Time keeps marching on. When I wrote my previous blog post, "How to make time slow down," I was 59. Now, I'm 61.
Obviously I haven't been able to stop chronological time. Every year, on my birthday, my age meter advances a click. But we all know how time seems to fly sometimes, and drag at other times.
None of us wants life to be a drag.
However, the older I get, the more I want time to slow down. Perceived time, that is, because I know I can't do anything about those damn birthdays coming around every 365 days.
A second way in which we can slow down time is by making a conscious effort to be 'mindful' of our experience… Poets and artists often have this kind of 'child-like' vision – in fact it's this that usually provides the inspiration for their work. They often have a sense of strangeness and wonder about things which most of us take for granted, and feel a need to capture and frame their more intense perceptions.
An article in the October 24-30, 2009 issue of New Scientist, "The Time Machine Inside Your Head," provides some explanations for why mindfulness succeeds in slowing down time for us.
Researchers wondered why we feel that some experiences (such as a frightening one) last longer than others. People who survive a serious car accident, for example, often say "I felt like everything was happening in slow motion." According to the article:
[David] Eagleman now attributes the apparent slowing of time to a trick of memory. An intense experience, with heightened fear or excitement, rivets our attention and evokes the firing of many neurons across the brain, he says, causing us to soak up more sensory details.
Richer memories seem to last longer, he says, because you assume you would have needed more time to record so many details.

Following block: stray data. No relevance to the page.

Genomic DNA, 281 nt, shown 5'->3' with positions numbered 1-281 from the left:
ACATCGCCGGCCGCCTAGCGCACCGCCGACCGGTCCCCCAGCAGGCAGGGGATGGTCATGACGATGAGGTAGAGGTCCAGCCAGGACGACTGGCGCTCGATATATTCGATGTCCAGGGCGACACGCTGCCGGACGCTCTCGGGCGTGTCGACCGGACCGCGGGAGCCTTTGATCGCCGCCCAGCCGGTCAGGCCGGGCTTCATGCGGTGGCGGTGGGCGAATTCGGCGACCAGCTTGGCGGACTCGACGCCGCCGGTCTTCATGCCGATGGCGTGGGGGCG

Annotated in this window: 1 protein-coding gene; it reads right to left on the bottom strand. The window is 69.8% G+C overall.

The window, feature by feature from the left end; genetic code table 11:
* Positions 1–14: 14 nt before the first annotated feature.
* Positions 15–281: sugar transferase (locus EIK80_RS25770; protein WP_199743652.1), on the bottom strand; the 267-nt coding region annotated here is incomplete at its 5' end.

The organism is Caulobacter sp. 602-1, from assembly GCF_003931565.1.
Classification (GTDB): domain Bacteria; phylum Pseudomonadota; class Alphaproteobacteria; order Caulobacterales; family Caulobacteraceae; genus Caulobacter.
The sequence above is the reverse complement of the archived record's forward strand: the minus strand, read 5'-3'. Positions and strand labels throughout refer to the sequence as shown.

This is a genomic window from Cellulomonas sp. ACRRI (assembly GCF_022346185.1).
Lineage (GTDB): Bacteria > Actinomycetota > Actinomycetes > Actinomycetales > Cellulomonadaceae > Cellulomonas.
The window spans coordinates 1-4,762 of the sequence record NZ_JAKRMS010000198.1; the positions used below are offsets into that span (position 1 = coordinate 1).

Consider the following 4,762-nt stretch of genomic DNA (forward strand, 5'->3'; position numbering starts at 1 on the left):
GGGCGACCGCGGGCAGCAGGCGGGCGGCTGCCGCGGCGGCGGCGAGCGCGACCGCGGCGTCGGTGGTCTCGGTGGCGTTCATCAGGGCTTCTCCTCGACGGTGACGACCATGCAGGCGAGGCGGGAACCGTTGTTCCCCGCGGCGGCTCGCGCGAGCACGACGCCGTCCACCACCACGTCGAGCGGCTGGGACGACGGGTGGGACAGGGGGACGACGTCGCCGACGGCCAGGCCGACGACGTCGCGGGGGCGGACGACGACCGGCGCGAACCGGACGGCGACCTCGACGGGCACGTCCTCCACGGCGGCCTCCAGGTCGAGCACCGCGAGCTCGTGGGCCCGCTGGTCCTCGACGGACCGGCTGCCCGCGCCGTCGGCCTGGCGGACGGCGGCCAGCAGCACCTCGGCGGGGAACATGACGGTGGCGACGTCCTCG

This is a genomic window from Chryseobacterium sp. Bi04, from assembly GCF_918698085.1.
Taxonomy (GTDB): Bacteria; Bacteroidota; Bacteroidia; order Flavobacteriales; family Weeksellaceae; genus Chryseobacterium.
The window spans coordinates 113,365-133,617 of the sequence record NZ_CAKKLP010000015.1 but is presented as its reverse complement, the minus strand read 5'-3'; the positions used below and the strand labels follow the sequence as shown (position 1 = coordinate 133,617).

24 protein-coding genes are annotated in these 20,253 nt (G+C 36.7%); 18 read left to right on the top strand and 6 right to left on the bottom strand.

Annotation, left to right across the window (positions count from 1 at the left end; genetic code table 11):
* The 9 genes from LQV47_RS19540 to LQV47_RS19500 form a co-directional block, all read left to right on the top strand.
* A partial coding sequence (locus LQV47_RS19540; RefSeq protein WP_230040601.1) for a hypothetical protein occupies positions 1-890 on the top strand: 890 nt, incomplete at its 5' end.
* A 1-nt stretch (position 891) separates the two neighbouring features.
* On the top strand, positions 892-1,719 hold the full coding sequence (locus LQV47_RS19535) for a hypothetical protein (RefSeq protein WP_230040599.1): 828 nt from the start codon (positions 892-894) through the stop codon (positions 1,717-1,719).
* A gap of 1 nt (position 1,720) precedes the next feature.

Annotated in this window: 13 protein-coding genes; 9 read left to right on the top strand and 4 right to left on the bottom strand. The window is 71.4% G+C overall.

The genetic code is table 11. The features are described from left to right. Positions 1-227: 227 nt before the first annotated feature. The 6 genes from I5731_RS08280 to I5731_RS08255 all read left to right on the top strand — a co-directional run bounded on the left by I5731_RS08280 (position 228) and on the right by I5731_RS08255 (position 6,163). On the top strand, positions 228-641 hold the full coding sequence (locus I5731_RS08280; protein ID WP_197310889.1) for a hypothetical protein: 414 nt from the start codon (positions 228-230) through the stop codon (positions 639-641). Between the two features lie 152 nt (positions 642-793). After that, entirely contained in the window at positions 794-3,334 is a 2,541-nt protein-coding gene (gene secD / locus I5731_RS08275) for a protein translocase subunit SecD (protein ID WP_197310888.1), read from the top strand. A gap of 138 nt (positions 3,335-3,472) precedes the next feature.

...That could explain many other temporal illusions too, such as the "oddball effect." When people see the same thing over and over (a picture of a dog flashed on a computer screen, say) and then suddenly see something different (Margaret Thatcher), the new thing seems to last longer, even if all the pictures are actually shown for the same duration.
So if we see familiar things as if for the first time, this should slow down time for us. The years we have left to live will seem like they take longer to pass.
As Steve Taylor says:
Mindfulness means stopping thinking and starting to be aware, to live in the here and now of your experience instead of the 'there and then' of your thoughts. It stretches time in exactly the same way that new experience does: because we give more attention to our experience, we take in more information from it.
In other words, to some extent we can control time. It doesn't have to speed up as [we] get older. Some of us try to extend our lives by keeping fit and eating healthy food, which is completely sensible. But it's also possible for us to expand time from the inside, by changing the way we experience the moment to moment reality of our lives. We can live for longer not just in terms of years, but also in terms of perception.